The opening track, Grass Widow’s “Why are You Walking Out on Love,” also stands out as another especially constructive modification. A gateway to some great songwriting/songwriters, available for $7 from Volar.

TRACK | The Whines – Take Care of Yourself

5/5 golden merles

From Portland and off The Whines/Burning Yellows split of 2013, “Take Care of Yourself” is a haze of poignant concerns, fretful hooks and rock conveyed in a state of half combustion.

The song contains the kind of nuance and knowing one throws at another only indirectly, say in a song, for example. It is full of fundamentals, calculated decay and proactive ambivalence; much nuance and much heart.

The beseeching or bereaved refrain is a hook itself, among many. Balanced and imploring, the track is a tined and canny document. We’ve all been hit with worse.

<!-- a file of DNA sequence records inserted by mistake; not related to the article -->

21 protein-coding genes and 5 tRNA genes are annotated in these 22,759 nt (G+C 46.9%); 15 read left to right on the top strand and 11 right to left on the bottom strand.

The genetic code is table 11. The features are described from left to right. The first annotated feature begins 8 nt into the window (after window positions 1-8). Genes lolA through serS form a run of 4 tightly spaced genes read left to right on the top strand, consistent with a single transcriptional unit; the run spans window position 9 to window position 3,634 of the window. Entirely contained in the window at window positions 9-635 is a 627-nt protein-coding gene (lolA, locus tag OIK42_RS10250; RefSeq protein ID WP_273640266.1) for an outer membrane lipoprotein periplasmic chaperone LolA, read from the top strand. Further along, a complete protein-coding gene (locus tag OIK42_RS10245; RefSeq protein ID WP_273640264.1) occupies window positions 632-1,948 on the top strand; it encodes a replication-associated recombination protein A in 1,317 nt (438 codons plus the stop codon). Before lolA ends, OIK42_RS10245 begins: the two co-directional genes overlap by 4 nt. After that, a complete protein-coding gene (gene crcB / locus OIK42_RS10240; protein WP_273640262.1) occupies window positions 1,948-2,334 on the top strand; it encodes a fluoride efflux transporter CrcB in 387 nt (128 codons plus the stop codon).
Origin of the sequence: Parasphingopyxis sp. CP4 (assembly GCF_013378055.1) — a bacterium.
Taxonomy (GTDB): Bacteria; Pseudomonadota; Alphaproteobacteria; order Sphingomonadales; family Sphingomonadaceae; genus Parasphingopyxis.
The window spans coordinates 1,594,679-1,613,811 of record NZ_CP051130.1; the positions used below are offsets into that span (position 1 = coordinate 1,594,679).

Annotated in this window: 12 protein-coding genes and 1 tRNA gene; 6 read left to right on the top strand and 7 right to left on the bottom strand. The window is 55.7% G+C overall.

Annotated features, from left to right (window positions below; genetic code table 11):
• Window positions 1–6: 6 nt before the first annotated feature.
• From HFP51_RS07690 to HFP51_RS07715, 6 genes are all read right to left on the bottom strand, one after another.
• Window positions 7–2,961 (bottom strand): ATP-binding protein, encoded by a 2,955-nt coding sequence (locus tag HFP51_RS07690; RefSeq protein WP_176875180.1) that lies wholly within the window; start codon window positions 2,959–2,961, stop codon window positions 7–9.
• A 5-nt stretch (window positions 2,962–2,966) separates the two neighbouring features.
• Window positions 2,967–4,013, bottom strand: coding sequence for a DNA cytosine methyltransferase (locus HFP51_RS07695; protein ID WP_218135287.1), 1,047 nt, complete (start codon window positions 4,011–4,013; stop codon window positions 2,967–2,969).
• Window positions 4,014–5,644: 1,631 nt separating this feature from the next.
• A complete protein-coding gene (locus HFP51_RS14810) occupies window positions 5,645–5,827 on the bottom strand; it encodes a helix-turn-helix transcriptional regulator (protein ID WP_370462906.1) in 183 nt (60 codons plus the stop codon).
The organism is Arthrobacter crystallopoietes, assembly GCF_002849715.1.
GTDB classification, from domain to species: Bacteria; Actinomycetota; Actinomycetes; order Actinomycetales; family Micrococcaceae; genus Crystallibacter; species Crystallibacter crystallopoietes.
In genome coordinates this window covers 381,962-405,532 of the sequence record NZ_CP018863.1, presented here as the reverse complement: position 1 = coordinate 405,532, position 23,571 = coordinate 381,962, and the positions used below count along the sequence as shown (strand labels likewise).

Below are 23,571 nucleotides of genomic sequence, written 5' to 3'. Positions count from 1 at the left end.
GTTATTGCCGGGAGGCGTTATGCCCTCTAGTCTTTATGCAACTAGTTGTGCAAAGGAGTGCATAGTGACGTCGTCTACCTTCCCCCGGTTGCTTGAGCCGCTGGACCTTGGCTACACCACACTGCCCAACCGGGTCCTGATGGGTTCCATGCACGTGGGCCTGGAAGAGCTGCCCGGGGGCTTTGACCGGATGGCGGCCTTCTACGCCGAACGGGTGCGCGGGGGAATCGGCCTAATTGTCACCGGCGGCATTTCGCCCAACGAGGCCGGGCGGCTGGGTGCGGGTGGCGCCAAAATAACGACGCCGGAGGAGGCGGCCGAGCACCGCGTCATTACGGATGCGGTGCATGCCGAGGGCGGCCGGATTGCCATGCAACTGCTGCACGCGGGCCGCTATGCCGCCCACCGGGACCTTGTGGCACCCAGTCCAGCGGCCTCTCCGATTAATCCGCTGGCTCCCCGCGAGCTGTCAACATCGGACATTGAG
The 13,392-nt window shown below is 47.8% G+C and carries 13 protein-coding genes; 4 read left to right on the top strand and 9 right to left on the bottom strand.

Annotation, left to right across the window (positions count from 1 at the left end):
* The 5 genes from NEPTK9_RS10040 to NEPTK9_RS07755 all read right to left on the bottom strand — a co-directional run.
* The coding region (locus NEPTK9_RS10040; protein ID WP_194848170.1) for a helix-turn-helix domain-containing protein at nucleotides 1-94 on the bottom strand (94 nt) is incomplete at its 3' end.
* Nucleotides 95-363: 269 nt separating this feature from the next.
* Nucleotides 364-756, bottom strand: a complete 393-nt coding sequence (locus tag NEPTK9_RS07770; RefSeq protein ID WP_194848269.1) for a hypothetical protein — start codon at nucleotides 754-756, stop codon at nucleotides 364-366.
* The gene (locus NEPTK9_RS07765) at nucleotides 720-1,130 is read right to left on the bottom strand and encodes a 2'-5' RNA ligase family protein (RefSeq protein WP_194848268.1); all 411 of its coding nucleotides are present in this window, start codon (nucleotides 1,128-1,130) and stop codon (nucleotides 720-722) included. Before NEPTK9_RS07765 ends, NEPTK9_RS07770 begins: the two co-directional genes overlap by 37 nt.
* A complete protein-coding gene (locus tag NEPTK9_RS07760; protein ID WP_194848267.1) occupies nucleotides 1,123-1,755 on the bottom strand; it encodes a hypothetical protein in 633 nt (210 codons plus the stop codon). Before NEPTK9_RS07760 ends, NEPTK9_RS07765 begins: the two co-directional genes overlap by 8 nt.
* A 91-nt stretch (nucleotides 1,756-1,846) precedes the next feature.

TRACK | The Numerators – Dead

5/5 golden merles

“Dead” is Psych-Surf circa 2013. With a loping start that builds into a veritable gallop, the essential elements of the genre are soon assembled into a, to mix the metaphors, well-earned avalanche. Why didn’t I just say stampede, hm? No.

A little hard to place in the homestead: maybe equal parts garage and bedroom. It features a bit of the grit and pulp of either.

Full of texture and heart in a way that resonates with my cultural conditioning, the track reverberates in the manner only matter can seem to muster. By which, to add to the confusion, I mean energy condensed to a relatively slow vibration. But, fortunately, its output is one within the audible range of our lowly species, the decline of which the song itself laments and celebrates in equal measure.

When it pours from the speakers there is a comforting nuance to the noise, the distinction a product of tens of thousands of hours you and I have spent consuming similar external stimuli. And within all that experience, narrowing and selecting, “Dead” is plotted within the very narrow percentage of what I arbitrarily consider to be Good. Credulously, gullibly, naïvely I take it to be an earnest testament. And if it isn’t, so what?